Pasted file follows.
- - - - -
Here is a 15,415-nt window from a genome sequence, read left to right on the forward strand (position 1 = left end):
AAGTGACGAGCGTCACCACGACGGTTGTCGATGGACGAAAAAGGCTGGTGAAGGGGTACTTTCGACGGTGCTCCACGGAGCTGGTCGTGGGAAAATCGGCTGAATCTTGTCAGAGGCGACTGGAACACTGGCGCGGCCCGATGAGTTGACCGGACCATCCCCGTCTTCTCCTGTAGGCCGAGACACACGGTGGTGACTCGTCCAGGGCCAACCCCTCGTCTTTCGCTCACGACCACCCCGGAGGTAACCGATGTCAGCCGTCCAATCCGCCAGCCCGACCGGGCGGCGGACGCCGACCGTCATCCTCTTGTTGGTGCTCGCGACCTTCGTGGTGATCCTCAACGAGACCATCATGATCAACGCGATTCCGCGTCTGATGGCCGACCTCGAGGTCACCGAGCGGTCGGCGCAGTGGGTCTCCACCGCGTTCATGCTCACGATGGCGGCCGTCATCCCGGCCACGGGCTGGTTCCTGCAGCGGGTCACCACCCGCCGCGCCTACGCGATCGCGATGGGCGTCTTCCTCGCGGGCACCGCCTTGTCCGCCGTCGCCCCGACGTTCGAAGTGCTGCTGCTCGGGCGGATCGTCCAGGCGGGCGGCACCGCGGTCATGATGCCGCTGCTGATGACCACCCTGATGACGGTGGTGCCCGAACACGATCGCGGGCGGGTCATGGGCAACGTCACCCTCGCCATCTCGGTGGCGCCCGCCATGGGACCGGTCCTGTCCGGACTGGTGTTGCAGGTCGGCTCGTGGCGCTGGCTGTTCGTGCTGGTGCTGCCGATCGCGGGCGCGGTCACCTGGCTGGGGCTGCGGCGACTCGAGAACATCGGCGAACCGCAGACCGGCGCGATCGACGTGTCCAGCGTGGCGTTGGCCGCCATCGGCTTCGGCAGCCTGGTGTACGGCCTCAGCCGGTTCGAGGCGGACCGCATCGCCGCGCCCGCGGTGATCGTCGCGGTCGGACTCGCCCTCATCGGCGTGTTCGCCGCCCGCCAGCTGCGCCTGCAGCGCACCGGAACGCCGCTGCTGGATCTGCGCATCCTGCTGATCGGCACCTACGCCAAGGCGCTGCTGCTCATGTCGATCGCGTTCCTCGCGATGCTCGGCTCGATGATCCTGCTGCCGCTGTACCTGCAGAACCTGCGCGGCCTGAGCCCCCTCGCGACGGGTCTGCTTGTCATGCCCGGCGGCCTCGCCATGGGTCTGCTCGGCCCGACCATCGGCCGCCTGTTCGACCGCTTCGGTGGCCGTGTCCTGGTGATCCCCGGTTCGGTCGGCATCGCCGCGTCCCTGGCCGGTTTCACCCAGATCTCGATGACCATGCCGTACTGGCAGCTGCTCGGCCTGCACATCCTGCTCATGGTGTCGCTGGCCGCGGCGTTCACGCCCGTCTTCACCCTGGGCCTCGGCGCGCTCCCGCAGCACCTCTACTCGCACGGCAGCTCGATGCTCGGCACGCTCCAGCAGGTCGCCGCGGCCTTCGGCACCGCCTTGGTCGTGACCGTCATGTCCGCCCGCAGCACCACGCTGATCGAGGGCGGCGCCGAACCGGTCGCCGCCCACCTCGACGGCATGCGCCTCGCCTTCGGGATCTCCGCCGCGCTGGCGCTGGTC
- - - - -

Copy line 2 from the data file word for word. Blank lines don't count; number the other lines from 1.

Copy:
AAGTGACGAGCGTCACCACGACGGTTGTCGATGGACGAAAAAGGCTGGTGAAGGGGTACTTTCGACGGTGCTCCACGGAGCTGGTCGTGGGAAAATCGGCTGAATCTTGTCAGAGGCGACTGGAACACTGGCGCGGCCCGATGAGTTGACCGGACCATCCCCGTCTTCTCCTGTAGGCCGAGACACACGGTGGTGACTCGTCCAGGGCCAACCCCTCGTCTTTCGCTCACGACCACCCCGGAGGTAACCGATGTCAGCCGTCCAATCCGCCAGCCCGACCGGGCGGCGGACGCCGACCGTCATCCTCTTGTTGGTGCTCGCGACCTTCGTGGTGATCCTCAACGAGACCATCATGATCAACGCGATTCCGCGTCTGATGGCCGACCTCGAGGTCACCGAGCGGTCGGCGCAGTGGGTCTCCACCGCGTTCATGCTCACGATGGCGGCCGTCATCCCGGCCACGGGCTGGTTCCTGCAGCGGGTCACCACCCGCCGCGCCTACGCGATCGCGATGGGCGTCTTCCTCGCGGGCACCGCCTTGTCCGCCGTCGCCCCGACGTTCGAAGTGCTGCTGCTCGGGCGGATCGTCCAGGCGGGCGGCACCGCGGTCATGATGCCGCTGCTGATGACCACCCTGATGACGGTGGTGCCCGAACACGATCGCGGGCGGGTCATGGGCAACGTCACCCTCGCCATCTCGGTGGCGCCCGCCATGGGACCGGTCCTGTCCGGACTGGTGTTGCAGGTCGGCTCGTGGCGCTGGCTGTTCGTGCTGGTGCTGCCGATCGCGGGCGCGGTCACCTGGCTGGGGCTGCGGCGACTCGAGAACATCGGCGAACCGCAGACCGGCGCGATCGACGTGTCCAGCGTGGCGTTGGCCGCCATCGGCTTCGGCAGCCTGGTGTACGGCCTCAGCCGGTTCGAGGCGGACCGCATCGCCGCGCCCGCGGTGATCGTCGCGGTCGGACTCGCCCTCATCGGCGTGTTCGCCGCCCGCCAGCTGCGCCTGCAGCGCACCGGAACGCCGCTGCTGGATCTGCGCATCCTGCTGATCGGCACCTACGCCAAGGCGCTGCTGCTCATGTCGATCGCGTTCCTCGCGATGCTCGGCTCGATGATCCTGCTGCCGCTGTACCTGCAGAACCTGCGCGGCCTGAGCCCCCTCGCGACGGGTCTGCTTGTCATGCCCGGCGGCCTCGCCATGGGTCTGCTCGGCCCGACCATCGGCCGCCTGTTCGACCGCTTCGGTGGCCGTGTCCTGGTGATCCCCGGTTCGGTCGGCATCGCCGCGTCCCTGGCCGGTTTCACCCAGATCTCGATGACCATGCCGTACTGGCAGCTGCTCGGCCTGCACATCCTGCTCATGGTGTCGCTGGCCGCGGCGTTCACGCCCGTCTTCACCCTGGGCCTCGGCGCGCTCCCGCAGCACCTCTACTCGCACGGCAGCTCGATGCTCGGCACGCTCCAGCAGGTCGCCGCGGCCTTCGGCACCGCCTTGGTCGTGACCGTCATGTCCGCCCGCAGCACCACGCTGATCGAGGGCGGCGCCGAACCGGTCGCCGCCCACCTCGACGGCATGCGCCTCGCCTTCGGGATCTCCGCCGCGCTGGCGCTGGTC